The Hen House

About a month and a half ago, my co-teacher approached me desk with concern. My heart thudded with dread… What had I done wrong? Was this the end?

She informed me with worry in her eye that I would be traveling to a second school a few days out of the week. Just as well I thought. She mentioned that I would be at an all-girls middle school. Perfect.

As I scooted up the wooded drive, I left gasps and excited exclamations in my wake as the girls hiked their way up to school. Once in the teachers room, I was immediately introduced to the Vice Principle – a relatively tall, roughcast, yet amiable man. In short order, I was introduced to the head honcho. While he appeared older than the VP, he had a trendy look. Short spiked hair, green slacks paired with a light colored polo covered by a sport coat. Our interaction was brief, but my impression was that of a kindhearted man.

Back in the teachers room, some played it cool, while the majority of the teachers were eager to meet me. At one point I was stood in the middle of the room  while the staff clapped me on. Deflecting attention, I passed on the sweet breads that I had brought to share and headed to my new desk.

After brief school tours by both the VP and my new co-teacher, I was off to teach my first class of mademoiselles. While chatty and excitable, the girls were quick to quiet down when I called attention. I tried my best to follow the structure of my predecessor, (a Canadian gal who had been here for 3 years) but apologetically stumbled about. The girls were patient and helpful.The rest of my classes followed in a similar fashion.

Passing times were filled with girls excitedly popping in and talking over one another “teacher do you like KPOP?” “teacher my name is Ji Won” “ooo teacher, your eyes are blue” “teacher, Min Su loves you”. While I did my best to spread out my attention, zero names were remembered, and zero proposals accepted.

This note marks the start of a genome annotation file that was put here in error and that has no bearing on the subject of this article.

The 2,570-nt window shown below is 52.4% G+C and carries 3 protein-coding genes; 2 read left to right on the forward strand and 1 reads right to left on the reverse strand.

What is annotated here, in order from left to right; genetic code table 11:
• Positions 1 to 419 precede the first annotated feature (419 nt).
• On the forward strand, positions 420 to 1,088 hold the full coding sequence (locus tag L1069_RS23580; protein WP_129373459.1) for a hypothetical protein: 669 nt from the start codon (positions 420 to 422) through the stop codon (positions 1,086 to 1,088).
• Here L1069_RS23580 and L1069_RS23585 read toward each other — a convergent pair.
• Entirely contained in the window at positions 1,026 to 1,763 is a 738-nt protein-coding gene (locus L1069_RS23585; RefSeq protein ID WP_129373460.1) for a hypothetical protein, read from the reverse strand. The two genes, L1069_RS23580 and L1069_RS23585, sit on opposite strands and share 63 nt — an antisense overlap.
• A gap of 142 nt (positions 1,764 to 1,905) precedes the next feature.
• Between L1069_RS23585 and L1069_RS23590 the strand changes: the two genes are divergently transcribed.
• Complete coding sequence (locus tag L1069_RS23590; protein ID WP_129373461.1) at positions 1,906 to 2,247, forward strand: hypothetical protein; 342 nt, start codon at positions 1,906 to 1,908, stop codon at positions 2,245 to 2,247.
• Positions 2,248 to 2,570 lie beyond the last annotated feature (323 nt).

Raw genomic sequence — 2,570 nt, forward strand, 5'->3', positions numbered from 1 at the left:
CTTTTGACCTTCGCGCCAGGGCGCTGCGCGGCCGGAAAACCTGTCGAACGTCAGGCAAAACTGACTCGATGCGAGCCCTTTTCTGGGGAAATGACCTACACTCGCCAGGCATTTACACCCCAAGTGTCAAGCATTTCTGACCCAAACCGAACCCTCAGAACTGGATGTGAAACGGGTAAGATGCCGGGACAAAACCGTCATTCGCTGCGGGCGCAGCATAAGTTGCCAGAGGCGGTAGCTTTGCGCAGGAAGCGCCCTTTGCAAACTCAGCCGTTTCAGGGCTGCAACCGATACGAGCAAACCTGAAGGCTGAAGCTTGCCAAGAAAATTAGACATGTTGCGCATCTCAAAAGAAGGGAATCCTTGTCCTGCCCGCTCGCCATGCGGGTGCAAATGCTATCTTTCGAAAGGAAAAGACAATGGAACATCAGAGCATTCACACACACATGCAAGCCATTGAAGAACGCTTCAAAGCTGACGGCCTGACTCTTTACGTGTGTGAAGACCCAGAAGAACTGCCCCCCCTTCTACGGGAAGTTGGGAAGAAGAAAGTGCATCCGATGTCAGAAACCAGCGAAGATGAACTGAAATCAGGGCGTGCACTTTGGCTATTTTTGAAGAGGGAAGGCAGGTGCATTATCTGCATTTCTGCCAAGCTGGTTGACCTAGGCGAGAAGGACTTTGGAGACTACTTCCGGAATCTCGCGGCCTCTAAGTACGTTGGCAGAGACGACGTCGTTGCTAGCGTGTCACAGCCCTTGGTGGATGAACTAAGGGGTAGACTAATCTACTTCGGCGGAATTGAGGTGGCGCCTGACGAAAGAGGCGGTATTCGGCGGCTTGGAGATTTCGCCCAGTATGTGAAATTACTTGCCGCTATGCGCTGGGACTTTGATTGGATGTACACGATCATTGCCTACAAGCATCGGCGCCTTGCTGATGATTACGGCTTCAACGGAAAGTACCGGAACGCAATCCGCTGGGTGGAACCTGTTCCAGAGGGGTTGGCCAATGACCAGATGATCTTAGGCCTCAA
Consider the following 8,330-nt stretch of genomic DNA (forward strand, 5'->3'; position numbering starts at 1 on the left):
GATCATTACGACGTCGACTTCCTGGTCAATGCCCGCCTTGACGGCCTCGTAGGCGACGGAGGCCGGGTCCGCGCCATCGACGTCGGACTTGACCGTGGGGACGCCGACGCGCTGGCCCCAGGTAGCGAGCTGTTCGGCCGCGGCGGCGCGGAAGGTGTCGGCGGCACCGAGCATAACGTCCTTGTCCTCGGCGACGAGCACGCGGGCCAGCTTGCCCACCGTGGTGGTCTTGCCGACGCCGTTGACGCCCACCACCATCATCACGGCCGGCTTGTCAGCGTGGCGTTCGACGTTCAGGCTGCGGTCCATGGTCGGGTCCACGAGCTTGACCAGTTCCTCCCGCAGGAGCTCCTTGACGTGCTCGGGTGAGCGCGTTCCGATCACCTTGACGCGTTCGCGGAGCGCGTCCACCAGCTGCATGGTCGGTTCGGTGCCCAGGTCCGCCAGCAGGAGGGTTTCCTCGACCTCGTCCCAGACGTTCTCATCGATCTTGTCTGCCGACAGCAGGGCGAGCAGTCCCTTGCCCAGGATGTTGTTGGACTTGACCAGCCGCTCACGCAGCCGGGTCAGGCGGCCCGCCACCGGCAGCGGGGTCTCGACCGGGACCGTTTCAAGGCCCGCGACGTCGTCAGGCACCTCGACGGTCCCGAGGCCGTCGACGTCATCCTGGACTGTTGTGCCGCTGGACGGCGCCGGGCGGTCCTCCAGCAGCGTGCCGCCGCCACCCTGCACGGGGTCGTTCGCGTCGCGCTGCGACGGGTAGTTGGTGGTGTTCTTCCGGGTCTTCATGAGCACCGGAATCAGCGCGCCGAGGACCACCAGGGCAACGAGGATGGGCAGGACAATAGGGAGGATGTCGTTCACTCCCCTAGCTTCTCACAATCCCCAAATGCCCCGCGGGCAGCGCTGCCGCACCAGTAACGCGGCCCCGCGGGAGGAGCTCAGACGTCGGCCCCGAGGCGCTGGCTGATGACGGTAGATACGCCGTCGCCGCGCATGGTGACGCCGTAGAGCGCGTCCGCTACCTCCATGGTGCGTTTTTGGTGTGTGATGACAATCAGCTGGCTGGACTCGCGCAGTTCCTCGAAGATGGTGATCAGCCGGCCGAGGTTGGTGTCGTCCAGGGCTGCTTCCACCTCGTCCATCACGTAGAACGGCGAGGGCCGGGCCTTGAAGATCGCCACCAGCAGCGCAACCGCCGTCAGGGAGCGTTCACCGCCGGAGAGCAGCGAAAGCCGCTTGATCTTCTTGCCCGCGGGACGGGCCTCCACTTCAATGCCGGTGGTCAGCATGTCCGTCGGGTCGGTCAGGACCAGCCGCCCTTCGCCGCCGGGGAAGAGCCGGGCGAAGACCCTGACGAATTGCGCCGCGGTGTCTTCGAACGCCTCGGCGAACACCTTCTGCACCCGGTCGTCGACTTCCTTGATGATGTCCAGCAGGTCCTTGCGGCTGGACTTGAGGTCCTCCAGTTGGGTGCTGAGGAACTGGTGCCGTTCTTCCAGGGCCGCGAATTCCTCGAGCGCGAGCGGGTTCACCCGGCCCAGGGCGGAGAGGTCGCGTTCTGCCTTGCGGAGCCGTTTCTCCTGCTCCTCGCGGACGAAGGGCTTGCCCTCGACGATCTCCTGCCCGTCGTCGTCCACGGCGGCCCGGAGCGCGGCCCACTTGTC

In true Korean form, the school campus is built into a hillside. Unlike the boys middle school that is nestled within an old neighborhood, this school neighbors only a few orchards and a small temple that I found on my afternoon wandering. Despite the inherent institution-ness of the compound it is tranquil and calm, with a familiar feel. It didn’t take me long to draw a parallel to the myriad of dated environmental education centers that dot my home state of Wisconsin. Like those, the school hails from the 60’s yet its clean and harbors that camp-retreat type atmosphere.

The peacefulness of the school was only compounded by the ideal blue-skied balmy spring day. If I could get paid to relive this day, I think I would harbor no other life aspirations. Smart (excitable) diligent students and kind coworkers are going to make upcoming Tuesdays and Wednesdays optimal.

The day ended with the Vice Principle making plans to take me hiking and an invitation to join the girls on a island trek next month. Just as I was headed out, the student welfare teacher handed me a steamy container of dukbokki (a slurry of soft rice cake, fish cake, and spicy red chili sauce called gochujang). While I have little love for spicy fish cakes, I have no reservation in saying “life is good”.


2 responses to this post.

  1. Posted by Barbara baumgartner on April 28, 2016 at 2:11 am

    You will be a hit with the girls!


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